UNITED STATES DISTRICT COURT EASTERN DISTRICT OF CALIFORNIA
February 9, 2009
ALEXIS WITT, ON BEHALF OF THE ESTATE OF DEAN WITT, DECEASED, PLAINTIFF,
UNITED STATES OF AMERICA, DEFENDANT.
ORDER GRANTING MOTION TO DISMISS
Alexis Witt ("Plaintiff") brought this action against the United States of America ("Defendant"), on behalf of the Estate of Dean Witt, her deceased husband, for medical negligence. Defendant filed a Motion to Dismiss for Lack of Jurisdiction. Plaintiff opposed the Motion. For the reasons stated below, Defendant's Motion to Dismiss is GRANTED.*fn1
On October 10, 2003, SSgt. Dean Witt ("Witt") was admitted to David Grant Medical Center at Travis Air Force Base for acute appendicitis. Compl. ¶ 6.3. Plaintiff alleges that as a result of negligent post-operative care, Witt experienced a lack of oxygen that caused severe damage to his brains and other organs and left him in a permanent vegetative state. Id. ¶ 6.4. Witt was removed from life support and died on January 9, 2004. Id.
On August 28, 2008, Plaintiff brought this action against Defendant for medical negligence. Docket at 1.
Rule 12(b)(1) permits a Defendant to seek dismissal of an action for lack of subject-matter jurisdiction. Defendant argues that this Court lacks subject-matter jurisdiction because Defendant is immune from suit in this matter under the doctrine of sovereign immunity.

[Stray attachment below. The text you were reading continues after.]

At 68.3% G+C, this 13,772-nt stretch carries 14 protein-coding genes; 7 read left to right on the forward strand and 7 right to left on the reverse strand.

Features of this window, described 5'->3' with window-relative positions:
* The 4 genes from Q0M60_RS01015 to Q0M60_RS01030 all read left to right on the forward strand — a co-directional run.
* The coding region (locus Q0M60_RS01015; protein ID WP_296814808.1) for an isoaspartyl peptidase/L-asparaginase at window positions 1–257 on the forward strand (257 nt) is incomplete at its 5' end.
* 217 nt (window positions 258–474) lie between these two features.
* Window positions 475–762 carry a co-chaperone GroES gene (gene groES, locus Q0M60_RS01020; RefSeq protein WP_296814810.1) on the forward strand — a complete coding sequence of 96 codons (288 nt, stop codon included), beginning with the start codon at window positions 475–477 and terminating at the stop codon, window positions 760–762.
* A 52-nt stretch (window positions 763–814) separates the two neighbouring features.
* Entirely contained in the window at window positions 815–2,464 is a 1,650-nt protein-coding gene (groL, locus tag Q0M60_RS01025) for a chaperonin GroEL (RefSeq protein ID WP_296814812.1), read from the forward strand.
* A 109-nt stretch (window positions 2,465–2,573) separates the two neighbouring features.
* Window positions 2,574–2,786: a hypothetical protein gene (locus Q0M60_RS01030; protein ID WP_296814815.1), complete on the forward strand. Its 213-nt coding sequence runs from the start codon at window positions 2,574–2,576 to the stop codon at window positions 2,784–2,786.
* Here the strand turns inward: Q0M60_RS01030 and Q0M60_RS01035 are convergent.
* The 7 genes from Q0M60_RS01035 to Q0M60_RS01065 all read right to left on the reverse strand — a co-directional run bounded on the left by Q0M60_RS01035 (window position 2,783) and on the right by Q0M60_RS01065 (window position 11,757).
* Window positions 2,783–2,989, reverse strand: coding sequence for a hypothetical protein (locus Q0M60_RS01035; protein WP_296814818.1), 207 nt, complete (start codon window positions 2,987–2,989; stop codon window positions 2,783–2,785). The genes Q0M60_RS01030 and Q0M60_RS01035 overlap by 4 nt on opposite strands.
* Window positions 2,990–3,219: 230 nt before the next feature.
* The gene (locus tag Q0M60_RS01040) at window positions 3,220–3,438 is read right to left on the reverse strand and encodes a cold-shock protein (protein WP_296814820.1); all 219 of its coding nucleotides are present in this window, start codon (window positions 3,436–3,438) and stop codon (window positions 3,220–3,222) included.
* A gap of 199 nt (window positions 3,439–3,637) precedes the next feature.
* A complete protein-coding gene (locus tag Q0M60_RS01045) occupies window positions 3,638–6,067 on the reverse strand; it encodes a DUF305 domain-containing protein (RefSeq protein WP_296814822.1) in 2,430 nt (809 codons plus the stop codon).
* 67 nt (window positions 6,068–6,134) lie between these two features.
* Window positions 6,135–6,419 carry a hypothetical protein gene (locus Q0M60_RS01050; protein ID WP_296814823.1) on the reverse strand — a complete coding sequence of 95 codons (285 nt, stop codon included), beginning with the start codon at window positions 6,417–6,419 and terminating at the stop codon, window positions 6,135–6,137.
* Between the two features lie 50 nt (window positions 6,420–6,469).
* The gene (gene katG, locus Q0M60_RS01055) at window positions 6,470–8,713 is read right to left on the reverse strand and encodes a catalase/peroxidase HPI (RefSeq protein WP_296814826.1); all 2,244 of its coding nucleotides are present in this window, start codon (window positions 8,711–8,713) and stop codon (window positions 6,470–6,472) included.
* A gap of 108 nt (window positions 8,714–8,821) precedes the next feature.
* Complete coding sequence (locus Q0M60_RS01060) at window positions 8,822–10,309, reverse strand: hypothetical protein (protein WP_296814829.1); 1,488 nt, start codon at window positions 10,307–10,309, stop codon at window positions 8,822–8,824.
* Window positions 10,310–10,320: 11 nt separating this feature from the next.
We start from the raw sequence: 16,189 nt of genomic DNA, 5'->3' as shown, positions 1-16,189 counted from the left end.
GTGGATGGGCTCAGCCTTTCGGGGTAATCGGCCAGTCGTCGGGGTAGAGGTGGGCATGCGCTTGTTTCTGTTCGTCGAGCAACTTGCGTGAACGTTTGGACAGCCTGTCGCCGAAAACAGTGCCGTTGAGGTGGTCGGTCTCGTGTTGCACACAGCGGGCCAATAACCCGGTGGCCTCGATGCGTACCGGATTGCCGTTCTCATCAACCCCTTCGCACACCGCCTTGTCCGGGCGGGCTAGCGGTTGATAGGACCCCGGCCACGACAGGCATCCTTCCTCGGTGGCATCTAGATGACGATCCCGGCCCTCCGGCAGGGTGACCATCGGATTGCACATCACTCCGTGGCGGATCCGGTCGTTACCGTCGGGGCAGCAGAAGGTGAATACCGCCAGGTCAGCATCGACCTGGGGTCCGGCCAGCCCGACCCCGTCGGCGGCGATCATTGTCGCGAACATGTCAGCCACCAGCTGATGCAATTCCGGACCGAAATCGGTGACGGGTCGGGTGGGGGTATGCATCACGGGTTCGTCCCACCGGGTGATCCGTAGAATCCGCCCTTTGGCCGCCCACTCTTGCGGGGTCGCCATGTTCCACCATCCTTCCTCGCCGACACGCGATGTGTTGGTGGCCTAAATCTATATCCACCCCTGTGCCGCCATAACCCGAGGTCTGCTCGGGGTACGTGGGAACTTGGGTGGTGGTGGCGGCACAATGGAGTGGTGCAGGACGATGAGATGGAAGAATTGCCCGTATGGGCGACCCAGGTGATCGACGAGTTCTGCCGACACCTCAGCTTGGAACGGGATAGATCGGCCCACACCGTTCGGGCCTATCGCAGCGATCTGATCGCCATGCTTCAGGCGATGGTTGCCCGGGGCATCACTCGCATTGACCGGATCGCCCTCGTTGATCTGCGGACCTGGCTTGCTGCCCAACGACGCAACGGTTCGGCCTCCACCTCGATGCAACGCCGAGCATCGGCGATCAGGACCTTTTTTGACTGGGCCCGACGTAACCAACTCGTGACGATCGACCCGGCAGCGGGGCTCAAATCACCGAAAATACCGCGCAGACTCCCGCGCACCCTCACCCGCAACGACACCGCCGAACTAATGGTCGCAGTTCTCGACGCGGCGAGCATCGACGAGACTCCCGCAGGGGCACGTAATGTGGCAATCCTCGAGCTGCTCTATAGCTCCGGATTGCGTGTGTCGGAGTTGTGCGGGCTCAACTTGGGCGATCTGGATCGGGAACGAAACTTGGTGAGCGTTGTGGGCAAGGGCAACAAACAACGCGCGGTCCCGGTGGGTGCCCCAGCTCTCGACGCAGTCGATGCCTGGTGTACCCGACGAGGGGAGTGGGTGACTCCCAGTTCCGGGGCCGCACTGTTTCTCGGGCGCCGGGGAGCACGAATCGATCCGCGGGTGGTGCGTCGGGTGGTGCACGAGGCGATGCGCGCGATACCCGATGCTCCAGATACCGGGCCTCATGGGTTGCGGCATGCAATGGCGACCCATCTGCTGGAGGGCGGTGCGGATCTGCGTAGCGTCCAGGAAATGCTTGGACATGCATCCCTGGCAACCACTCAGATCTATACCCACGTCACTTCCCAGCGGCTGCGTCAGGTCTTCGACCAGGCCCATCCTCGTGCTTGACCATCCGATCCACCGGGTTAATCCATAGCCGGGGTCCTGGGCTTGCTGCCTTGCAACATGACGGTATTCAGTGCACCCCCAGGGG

"The [Federal Tort Claims Act] waives traditional sovereign immunity for the tortious conduct of any Government employee." Persons v. United States, 925 F.2d 292, 294 (9th Cir. 1991). However, "the Supreme Court has carved out an exception for 'injuries to servicemen where the injuries arise out of or are in the course of activity incident to service.'" Id. (quoting Feres v. United States, 340 U.S. 135, 146 (1950)).
The Ninth Circuit has repeatedly found that injury due to medical malpractice in military hospitals is "incident to service." See, e.g., Jackson v. United States, 110 F.3d 1484, 1489 (9th Cir. 1997) (hand injury); Hata v. United States, 23 F.3d 230, 235 (9th Cir. 1994) (heart attack); Estate of McAllister v. United States, 942 F.2d 1473, 1477-79 (9th Cir. 1991) (negligent supervision of mentally ill service member); Persons, 925 F.2d at 296 (suicide); Atkinson v. United States, 825 F.2d 202, 206 (9th Cir. 1987) (pre-natal care); Veillette v. United States, 615 F.2d 505, 507 (9th Cir. 1980)(motorcycle accident). This is true even when the underlying injury did not occur during active duty.*fn2 See Jackson, 110 F.3d 1484, 1489 (9th Cir. 1997) ("[W]e have held that Feres bars suits for medical malpractice even when the treatment was not for military-related injuries.").
Plaintiff's reliance on cases where service members sued for medical malpractice based on care to dependent spouses and children at military hospitals is misplaced. When active duty service members bring suit for medical malpractice based on care received by their dependants, the Feres doctrine is not implicated. The simple fact that active duty service members can bring suit under the FTCA in some circumstances does not mean that they can bring suit when their injuries are incident to service under current precedent. See Veillette, 615 F.2d at 507 ("Although the fact that civilians are admitted to the hospital indicates that Veillette was not treated there solely because of his status, it does not follow that Veillette's treatment there was not incident to his military service.").